Recriminatory words exchanged between Turkey and Israel over the latter’s May 31 assault on the Gaza-bound Freedom Flotilla have given way to the pragmatism of national self-interest. On June 30, ministers from the two countries “secretly” met in Brussels to attempt to smooth over differences and repair bilateral ties marred in the wake of the attack.
It was a startling development when contrasted with the indignation voiced by Turkish Prime Minister Recep Tayyip Erdogan after eight Turkish activists and one dual U.S.-Turkish citizen aboard the Mavi Marmara were killed by Israeli commandos. At the time, he characterized the damage done to Turkey-Israel relations as “irreparable.”
Erdogan quickly became a hero in Gaza. He was seen as the only regional leader who had taken demonstrable action and directly challenged the three-year-old siege. His forthright words were surprisingly unencumbered by the diplomatic baggage Middle Easterners have long come to expect from their leaders:
“Despots, gangsters even pirates have specific sensitiveness, follow some specific morals. Those who do not follow any morality or ethics, those who do not act with any sensitivity, to call them such names would even be a compliment to them … This brazen, irresponsible, reckless government that recognizes no law and tramples on any kind of humanitarian virtue, this attack of the Israeli government by all means … must be punished.”
Since the raid, Turkey has recalled its ambassador from Tel Aviv, cancelled joint military exercises and denied the Israel Defense Forces (IDF) permission to use its airspace.
While in Brussels to discuss its bid to join the European Union, Turkey’s Foreign Minister Ahmet Davutoglu met with Israel’s Industry and Trade Minister Benjamin Ben-Eliezer. The meeting came at the behest of President Obama when he met Erdogan the week prior at the G20 Summit in Toronto.
Davutoglu was reported to have insisted Israel comply with three demands before relations could be restored: issue a formal apology over the raid, pay compensation to the victims’ families and consent to an international inquiry to investigate the operation.
Netanyahu’s precarious governing coalition was placed in immediate jeopardy afterward; Foreign Minister Avigdor Lieberman of the extremist Yisrael Beitanu party was livid when he learned of the conference on television. Evidently, Netanyahu kept him and the foreign ministry out of the loop, opting instead to make the far more Turkey-friendly Ben-Eliezer his representative.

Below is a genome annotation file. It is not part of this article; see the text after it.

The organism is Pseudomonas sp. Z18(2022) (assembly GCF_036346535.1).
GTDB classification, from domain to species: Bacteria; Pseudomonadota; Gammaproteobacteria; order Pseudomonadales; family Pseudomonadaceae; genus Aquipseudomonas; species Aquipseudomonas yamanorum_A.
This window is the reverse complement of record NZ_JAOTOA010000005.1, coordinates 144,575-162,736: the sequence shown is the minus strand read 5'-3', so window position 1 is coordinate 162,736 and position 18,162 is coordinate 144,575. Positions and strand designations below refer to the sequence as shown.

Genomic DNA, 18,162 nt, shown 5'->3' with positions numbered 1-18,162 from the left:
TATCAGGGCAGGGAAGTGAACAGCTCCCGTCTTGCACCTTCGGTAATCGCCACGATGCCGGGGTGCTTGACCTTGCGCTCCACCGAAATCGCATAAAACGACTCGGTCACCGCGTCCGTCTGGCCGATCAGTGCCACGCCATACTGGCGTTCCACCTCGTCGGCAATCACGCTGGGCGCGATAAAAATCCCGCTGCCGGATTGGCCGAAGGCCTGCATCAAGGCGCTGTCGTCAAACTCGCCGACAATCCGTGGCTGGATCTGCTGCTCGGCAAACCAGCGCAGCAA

Snubs and political maneuvering aside, it is clear the leaders of Turkey and Israel endorsed the ministerial get-together. It is also logical that Israel would want to engage in fence-mending with a Muslim nation (and NATO member) which whom it previously had enjoyed good ties and benefited from training in its airspace.
Indeed, Israel had adequately repaid Turkey for negotiating a nuclear fuel swap deal with Iran, possibly setting back its case for a preemptive strike. It had also taken Turkey’s mediation between Israel and Syria off the table. Having accomplished these goals, Israel could now afford to try and recoup the perks of the strategic relationship.
For Turkey, the ties are equally important. In late June, a military delegation was in Israel receiving instruction on how to operate pilotless aircraft and drones—the same kind used by the IDF against Palestinians. Such technology is coveted by Turkey in their ongoing battle with Kurdish rebels in the southeastern part of the country and northern Iraq.
As the New York Times reported, Turkey’s $190 million deal for Israeli drones has not been cancelled. An analyst from Jane’s Defense Weekly relays from Turkish sources that military trade between the two nations accounted for $1.8 billion in 2007, making Israel second only to the U.S. as an arms supplier to Turkey.
As one Israeli official said, “It’s business as usual.”
Diplomatic initiatives and overtures that reduce Mideast tensions are always welcome. It must be recognized, however, that Turkey and Israel’s motives to do so are self-serving. Many will rightly ask if Turkey is more concerned with repairing relations with Israel so it can continue to acquire the desired military technology. They also wonder if Erdogan may yet find cause not to sell out Gaza’s Palestinians.
Rannie Amiri is an independent Middle East commentator.